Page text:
DEALING WITH BUREAUCRACY
Contrary to popular opinion, bureaucracy is not only found in
government. Bureaucracy thrives in insurance companies,
hospitals, utility companies, phone companies, and most large
to the game of bureaucracy. People who work in bureaucracies
have to abide by the many rules used to determine eligibility,
need, and the amount of money to be granted or services to be
provided. They can rarely be familiar with all the rules and
forms of their organization. It is your mission, if you
choose to accept it, to find out who has what you need and how
you can get it. It is very easy to be frustrated and give up,
but then you don’t get anything.
what you want to ask, but don’t think you have to know
out all you can about the issue before you call. Talk to your
friends. Call advocacy groups to get the information they
have and learn about your rights.
early in the morning. You will have a better chance to reach
the person who can help you. They will have more time to
research your questions and get back to you that day.
Always get the name of each person you talk to and their phone
number. You may be transferred several times before you get
to the person who can help you, if you get cut off you don’t
want to have to start from the first number you called. Give
your name and number so they will recognize you when you call
back, and so they can call you. When you exchange names you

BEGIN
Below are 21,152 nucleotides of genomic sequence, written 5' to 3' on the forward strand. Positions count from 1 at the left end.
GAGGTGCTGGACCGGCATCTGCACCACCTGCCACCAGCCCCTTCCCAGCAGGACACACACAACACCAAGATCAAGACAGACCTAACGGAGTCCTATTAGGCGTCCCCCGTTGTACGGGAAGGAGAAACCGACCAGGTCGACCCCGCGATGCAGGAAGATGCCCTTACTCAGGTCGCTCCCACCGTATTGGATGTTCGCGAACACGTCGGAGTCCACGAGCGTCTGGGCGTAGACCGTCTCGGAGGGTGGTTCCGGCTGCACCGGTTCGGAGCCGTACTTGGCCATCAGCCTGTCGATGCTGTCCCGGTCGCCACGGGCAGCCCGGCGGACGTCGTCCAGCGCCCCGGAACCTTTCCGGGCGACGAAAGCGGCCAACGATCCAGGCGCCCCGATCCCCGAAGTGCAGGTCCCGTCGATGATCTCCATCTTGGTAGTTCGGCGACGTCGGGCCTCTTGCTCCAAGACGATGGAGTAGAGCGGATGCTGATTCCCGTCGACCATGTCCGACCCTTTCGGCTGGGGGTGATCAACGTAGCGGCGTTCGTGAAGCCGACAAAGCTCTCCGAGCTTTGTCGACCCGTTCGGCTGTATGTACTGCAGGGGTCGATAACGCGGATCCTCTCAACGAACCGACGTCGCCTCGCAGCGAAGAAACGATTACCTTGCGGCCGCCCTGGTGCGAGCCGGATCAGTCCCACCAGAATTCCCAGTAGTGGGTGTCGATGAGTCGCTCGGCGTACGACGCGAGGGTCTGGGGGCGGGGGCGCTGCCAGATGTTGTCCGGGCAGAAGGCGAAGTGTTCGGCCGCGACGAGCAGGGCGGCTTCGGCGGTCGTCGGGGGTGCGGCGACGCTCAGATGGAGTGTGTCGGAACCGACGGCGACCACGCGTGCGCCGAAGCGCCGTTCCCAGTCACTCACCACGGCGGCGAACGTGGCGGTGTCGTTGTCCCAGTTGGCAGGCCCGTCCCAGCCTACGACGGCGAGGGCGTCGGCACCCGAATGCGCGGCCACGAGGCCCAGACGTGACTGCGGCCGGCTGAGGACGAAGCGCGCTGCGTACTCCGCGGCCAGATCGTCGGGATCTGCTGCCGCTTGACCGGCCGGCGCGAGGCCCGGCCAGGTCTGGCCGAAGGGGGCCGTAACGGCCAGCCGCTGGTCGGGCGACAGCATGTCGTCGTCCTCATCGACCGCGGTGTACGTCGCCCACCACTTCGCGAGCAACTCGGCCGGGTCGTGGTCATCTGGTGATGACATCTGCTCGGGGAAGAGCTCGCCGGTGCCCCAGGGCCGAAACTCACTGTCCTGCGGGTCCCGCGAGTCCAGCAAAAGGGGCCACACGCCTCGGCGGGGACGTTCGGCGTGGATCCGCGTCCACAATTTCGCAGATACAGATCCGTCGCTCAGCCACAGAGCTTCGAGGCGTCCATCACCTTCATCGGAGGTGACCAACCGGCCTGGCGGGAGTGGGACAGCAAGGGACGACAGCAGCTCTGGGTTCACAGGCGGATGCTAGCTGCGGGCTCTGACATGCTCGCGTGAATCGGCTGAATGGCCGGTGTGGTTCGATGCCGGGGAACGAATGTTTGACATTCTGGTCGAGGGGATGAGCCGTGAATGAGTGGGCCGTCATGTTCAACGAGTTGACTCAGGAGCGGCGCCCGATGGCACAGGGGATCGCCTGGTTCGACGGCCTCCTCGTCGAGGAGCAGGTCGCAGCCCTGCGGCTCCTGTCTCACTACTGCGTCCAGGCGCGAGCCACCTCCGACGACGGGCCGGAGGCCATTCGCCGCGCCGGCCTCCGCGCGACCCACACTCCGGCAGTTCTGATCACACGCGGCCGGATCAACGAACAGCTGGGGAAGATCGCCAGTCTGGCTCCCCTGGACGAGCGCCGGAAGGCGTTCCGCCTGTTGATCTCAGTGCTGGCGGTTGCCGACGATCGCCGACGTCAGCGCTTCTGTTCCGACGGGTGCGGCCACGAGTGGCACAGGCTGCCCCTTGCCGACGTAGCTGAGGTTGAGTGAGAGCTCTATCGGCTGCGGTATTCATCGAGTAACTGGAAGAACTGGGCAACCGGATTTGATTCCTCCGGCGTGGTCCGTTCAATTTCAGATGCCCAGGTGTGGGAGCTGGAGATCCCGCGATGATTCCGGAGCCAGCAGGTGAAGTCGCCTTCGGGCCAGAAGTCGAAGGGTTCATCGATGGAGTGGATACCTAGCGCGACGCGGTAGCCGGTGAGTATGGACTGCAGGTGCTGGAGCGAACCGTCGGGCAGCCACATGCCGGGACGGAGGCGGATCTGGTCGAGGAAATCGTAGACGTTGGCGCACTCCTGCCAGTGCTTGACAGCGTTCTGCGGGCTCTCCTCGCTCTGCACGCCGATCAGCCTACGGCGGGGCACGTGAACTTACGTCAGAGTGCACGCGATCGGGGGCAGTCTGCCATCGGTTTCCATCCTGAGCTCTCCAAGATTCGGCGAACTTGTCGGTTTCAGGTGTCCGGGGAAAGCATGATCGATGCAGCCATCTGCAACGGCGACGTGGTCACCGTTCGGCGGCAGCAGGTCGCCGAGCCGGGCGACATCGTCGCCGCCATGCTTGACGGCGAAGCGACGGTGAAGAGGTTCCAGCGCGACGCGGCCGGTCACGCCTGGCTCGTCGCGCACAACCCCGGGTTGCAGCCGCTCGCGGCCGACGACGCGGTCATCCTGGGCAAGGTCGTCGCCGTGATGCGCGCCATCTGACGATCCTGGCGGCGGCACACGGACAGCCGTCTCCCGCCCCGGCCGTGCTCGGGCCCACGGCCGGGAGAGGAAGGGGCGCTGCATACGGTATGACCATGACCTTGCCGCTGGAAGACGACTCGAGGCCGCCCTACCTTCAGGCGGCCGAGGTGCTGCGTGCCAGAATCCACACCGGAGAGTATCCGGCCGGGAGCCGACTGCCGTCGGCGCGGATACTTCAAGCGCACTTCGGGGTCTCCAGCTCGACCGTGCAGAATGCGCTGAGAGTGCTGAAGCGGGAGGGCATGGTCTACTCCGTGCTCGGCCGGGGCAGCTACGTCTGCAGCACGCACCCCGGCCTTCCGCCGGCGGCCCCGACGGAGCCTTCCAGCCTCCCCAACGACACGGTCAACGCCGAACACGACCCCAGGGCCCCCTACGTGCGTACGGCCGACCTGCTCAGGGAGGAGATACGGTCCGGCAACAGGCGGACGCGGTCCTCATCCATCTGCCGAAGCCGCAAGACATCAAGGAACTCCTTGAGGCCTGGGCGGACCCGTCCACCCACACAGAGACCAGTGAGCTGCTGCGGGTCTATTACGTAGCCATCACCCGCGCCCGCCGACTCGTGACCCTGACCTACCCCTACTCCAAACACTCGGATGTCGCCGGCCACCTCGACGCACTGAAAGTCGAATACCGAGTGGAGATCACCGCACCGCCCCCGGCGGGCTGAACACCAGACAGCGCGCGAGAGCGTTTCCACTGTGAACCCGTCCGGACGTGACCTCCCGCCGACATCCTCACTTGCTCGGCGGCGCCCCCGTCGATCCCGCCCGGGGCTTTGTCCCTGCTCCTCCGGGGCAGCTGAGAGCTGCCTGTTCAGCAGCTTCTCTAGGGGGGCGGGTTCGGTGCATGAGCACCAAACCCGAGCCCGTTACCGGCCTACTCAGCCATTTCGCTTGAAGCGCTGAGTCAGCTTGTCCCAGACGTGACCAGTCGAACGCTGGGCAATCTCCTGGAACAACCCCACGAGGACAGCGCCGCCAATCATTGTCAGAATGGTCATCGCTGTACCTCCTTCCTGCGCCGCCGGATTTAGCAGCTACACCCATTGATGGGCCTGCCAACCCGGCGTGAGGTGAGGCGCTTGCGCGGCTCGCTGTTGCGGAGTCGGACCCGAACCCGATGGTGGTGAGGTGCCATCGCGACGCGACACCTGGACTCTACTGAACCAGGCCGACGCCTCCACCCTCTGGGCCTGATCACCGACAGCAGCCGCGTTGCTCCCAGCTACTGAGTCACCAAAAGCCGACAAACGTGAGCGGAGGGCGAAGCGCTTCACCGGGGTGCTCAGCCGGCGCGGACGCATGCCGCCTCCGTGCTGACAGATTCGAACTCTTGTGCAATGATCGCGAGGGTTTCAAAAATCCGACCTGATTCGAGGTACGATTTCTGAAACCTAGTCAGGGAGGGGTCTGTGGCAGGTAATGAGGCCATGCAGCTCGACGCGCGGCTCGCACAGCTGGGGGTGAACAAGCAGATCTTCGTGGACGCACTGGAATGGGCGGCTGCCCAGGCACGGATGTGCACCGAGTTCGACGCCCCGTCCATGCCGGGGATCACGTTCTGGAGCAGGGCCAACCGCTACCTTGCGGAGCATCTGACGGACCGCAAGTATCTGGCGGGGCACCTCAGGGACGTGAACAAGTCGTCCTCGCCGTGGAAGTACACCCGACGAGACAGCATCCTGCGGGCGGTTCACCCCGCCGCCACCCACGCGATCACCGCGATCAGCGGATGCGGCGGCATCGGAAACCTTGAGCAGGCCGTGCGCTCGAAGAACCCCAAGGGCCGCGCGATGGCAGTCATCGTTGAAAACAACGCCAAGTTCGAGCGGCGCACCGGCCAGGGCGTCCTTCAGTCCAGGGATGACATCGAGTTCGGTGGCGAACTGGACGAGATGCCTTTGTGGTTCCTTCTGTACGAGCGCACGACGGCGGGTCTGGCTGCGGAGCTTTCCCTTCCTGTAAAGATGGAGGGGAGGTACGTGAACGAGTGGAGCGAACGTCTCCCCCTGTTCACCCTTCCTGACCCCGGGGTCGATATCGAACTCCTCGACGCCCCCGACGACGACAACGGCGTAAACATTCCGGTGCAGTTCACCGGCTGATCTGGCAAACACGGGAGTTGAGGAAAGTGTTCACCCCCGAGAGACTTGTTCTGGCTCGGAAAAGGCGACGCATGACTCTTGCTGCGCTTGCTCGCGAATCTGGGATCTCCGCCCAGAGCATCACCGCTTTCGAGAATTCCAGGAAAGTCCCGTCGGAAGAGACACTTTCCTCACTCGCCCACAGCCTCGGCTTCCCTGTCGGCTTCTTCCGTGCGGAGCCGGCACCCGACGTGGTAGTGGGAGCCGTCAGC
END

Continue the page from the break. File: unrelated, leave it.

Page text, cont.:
establish a more personal relationship.
you get an answering machine leave a message.
persistent! Call again and again, until you get the person
who can answer your questions.
notes of the bureaucratic trail you’ve traveled. This should
include the names and phone numbers of all the people you’ve
talked to. It can also include what each person has done for
you. This will be useful as you work your way up the chain of
command and if you need to get help from your legislator. You
will also have a list of the people who were most helpful to
you, and you can call them first the next time you need help.
Don’t Give Up
Remember, bureaucracies are made up of people, many who want
to be helpful, and you need to find the person who has the
knowledge and authority to deal with your problem.
Alone, you can feel isolated and powerless. Find an
organization that is working on your problem and join it, and
if there is no group find other people who share your problem
and organize a group. Bureaucracies are more likely to listen
and respond to the concerns of an organization rather than a
lone voice. In unity, your power increases and you are better
able to make your problem their problem.